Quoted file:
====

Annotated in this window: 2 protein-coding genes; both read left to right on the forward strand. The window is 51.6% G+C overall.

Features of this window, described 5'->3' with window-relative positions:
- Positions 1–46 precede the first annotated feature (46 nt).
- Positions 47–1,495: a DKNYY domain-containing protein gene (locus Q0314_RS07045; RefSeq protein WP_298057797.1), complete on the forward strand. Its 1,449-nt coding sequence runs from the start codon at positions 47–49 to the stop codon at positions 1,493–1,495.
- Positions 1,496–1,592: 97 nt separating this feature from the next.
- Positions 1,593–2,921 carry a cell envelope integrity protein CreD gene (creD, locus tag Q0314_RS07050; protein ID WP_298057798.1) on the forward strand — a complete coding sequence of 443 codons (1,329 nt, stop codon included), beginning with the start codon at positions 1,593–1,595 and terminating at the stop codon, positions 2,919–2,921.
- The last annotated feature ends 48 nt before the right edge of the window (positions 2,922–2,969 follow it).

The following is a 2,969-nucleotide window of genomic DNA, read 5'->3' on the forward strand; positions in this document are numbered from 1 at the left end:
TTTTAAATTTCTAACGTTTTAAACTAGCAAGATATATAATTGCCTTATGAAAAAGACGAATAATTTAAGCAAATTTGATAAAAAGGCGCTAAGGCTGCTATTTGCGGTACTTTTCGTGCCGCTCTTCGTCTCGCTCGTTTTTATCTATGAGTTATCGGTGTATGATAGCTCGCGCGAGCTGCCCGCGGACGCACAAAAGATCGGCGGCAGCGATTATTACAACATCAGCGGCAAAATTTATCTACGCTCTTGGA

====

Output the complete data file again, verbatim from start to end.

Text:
Annotated in this window: 2 protein-coding genes; both read left to right on the forward strand. The window is 51.6% G+C overall.

Features of this window, described 5'->3' with window-relative positions:
- Positions 1–46 precede the first annotated feature (46 nt).
- Positions 47–1,495: a DKNYY domain-containing protein gene (locus Q0314_RS07045; RefSeq protein WP_298057797.1), complete on the forward strand. Its 1,449-nt coding sequence runs from the start codon at positions 47–49 to the stop codon at positions 1,493–1,495.
- Positions 1,496–1,592: 97 nt separating this feature from the next.
- Positions 1,593–2,921 carry a cell envelope integrity protein CreD gene (creD, locus tag Q0314_RS07050; protein ID WP_298057798.1) on the forward strand — a complete coding sequence of 443 codons (1,329 nt, stop codon included), beginning with the start codon at positions 1,593–1,595 and terminating at the stop codon, positions 2,919–2,921.
- The last annotated feature ends 48 nt before the right edge of the window (positions 2,922–2,969 follow it).

The following is a 2,969-nucleotide window of genomic DNA, read 5'->3' on the forward strand; positions in this document are numbered from 1 at the left end:
TTTTAAATTTCTAACGTTTTAAACTAGCAAGATATATAATTGCCTTATGAAAAAGACGAATAATTTAAGCAAATTTGATAAAAAGGCGCTAAGGCTGCTATTTGCGGTACTTTTCGTGCCGCTCTTCGTCTCGCTCGTTTTTATCTATGAGTTATCGGTGTATGATAGCTCGCGCGAGCTGCCCGCGGACGCACAAAAGATCGGCGGCAGCGATTATTACAACATCAGCGGCAAAATTTATCTACGCTCTTGGA